Nature often surprises us with the amazing things it produces, and Glass Gem corn is a fantastic instance of when the line between what's real and fake is blurred. The rainbow-colored kernels resemble brilliantly-hued strands of jewels rather than something you'd find on your plate. They're all natural, however, and are the result of heirloom-style farming as well as selective planting.
The story behind these special corn cobs started with an Oklahoma-based farmer named Carl Barnes. As an adult, the half-Cherokee Native American began growing older varieties of the crop as a way to reconnect to his roots. In doing this, he isolated heirloom corn seeds that were lost to Native American tribes when, in the 1800s, they were relocated to present-day Oklahoma.
Barnes shared and exchanged the ancient corn seeds with people he had met around the country, while he also selected and planted grains from the more colorful varieties. This is how the dazzling rainbow corn was born, but these weren't crops that he kept to himself. Thanks to Barnes, fellow farmer Greg Schoen became acquainted with the vegetable in 1994 at a native-plant gathering in Oklahoma. Mesmerized by the colors, Barnes gave Schoen some of the seeds, who then planted the rainbow corn next to traditional yellow varieties. This mixture led to new and exciting hybrids.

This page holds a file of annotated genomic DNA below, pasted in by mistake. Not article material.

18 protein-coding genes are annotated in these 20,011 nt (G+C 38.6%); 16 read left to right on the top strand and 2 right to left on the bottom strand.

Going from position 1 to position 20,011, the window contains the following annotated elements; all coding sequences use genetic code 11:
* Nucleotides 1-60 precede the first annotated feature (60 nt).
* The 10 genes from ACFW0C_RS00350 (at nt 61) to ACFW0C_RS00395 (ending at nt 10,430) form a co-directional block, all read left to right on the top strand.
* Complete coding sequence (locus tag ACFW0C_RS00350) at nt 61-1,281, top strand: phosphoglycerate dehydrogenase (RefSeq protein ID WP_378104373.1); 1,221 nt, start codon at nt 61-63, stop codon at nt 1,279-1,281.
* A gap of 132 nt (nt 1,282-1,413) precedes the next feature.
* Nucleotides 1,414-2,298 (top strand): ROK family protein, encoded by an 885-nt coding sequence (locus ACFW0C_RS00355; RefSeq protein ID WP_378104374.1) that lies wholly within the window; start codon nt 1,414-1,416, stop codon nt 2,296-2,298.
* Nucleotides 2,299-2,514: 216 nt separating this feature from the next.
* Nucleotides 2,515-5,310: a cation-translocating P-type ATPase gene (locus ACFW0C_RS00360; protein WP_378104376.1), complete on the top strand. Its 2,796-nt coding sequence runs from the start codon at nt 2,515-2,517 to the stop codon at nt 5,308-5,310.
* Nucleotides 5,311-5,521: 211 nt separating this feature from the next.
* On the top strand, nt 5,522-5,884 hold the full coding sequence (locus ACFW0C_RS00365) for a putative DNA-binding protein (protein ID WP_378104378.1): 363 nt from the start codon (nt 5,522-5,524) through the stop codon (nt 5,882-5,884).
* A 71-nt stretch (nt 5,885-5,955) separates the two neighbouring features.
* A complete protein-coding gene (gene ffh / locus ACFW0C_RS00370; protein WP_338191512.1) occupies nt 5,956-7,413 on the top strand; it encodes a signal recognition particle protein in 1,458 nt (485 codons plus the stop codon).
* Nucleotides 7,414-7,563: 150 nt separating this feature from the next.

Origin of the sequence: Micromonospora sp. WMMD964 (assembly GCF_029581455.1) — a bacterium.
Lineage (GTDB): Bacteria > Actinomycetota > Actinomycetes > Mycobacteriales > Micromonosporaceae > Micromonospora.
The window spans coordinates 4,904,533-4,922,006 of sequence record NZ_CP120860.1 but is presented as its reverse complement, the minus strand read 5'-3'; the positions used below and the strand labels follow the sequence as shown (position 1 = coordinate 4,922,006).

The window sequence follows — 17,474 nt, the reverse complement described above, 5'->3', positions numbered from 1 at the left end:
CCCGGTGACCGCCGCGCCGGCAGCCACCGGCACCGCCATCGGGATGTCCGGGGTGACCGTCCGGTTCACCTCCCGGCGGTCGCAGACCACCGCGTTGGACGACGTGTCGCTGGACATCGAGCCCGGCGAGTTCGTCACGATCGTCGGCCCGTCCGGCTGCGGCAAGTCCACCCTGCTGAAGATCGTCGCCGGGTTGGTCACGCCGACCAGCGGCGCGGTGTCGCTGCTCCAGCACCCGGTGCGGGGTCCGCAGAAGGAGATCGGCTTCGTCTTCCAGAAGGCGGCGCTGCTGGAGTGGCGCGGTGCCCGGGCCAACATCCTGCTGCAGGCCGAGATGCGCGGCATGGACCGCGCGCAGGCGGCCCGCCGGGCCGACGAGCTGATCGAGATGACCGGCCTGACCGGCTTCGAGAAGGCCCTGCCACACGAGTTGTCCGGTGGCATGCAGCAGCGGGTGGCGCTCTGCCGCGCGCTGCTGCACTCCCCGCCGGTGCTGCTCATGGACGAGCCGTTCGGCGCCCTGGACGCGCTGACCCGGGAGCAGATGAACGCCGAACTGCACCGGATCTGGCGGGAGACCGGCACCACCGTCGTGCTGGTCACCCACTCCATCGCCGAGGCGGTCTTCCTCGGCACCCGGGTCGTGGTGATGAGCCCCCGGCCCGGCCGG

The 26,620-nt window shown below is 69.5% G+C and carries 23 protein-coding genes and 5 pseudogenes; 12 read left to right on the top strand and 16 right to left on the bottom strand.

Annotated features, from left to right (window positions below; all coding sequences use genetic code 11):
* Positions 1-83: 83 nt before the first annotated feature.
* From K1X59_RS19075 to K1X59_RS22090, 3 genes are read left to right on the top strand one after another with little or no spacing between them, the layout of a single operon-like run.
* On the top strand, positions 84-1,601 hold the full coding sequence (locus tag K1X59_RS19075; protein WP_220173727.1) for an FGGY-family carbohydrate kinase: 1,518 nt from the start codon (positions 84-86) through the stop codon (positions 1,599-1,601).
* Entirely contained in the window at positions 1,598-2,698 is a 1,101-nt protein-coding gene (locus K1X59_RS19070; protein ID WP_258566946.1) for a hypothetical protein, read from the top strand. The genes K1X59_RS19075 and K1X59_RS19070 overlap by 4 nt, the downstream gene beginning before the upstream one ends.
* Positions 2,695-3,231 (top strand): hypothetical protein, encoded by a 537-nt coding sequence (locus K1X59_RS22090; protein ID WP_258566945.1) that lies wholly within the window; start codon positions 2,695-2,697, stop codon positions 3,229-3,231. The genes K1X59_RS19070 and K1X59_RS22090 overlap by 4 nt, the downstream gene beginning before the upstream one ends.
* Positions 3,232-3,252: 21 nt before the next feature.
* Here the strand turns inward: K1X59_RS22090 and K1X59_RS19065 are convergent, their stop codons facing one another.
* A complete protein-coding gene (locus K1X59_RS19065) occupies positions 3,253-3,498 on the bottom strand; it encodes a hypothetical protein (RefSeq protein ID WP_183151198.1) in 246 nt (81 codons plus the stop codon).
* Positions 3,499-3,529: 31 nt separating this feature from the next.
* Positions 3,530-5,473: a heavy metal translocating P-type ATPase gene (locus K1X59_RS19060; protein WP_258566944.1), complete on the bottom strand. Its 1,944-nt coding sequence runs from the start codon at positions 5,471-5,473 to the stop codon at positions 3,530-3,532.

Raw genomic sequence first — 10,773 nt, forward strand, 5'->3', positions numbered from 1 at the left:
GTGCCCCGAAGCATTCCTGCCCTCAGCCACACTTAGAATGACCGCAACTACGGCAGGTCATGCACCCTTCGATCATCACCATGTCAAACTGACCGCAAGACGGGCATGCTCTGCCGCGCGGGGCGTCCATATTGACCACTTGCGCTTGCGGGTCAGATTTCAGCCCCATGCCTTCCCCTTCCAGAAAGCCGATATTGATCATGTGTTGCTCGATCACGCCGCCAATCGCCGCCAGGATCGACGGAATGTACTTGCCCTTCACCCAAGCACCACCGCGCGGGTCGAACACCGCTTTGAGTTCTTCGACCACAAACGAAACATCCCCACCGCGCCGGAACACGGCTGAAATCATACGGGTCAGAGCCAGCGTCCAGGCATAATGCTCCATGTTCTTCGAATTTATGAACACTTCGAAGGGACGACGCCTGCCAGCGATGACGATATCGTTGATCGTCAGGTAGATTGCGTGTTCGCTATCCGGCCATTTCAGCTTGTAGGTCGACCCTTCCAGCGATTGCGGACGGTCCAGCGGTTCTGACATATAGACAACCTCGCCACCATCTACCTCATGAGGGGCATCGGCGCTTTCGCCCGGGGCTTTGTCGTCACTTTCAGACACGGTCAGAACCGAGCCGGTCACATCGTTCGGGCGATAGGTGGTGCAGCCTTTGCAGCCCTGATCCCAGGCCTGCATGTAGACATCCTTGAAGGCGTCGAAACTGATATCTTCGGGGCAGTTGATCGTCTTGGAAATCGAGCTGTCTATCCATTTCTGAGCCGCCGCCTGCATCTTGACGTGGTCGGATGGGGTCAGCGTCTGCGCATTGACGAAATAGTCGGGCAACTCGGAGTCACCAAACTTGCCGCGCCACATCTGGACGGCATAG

Like Barnes, Schoen passed the seeds along to others, one being Bill McDorman. He owned an Arizona company called Seed Trust, and he's now the Executive Director of Native Seeds/SEARCH. The non-profit conservation organization now sells the seeds online.
Have you ever seen rainbow corn?
This unique strain of corn makes each kernal look like a colored jewel.
If we didn't know any better, we'd think this was a hard piece of glass art.
Some strains stick to a gradience of one color.
Others have various colors with no specific color scheme.
This Redditor shared his haul, pointing out how the ear of corn looks like a bunch of jelly beans.
Our jellybean crop is coming in nicely this year from r/pics
Native Seeds/SEARCH: Website | Facebook
h/t: [Did You Know, Business Insider]
This article has been edited and updated.
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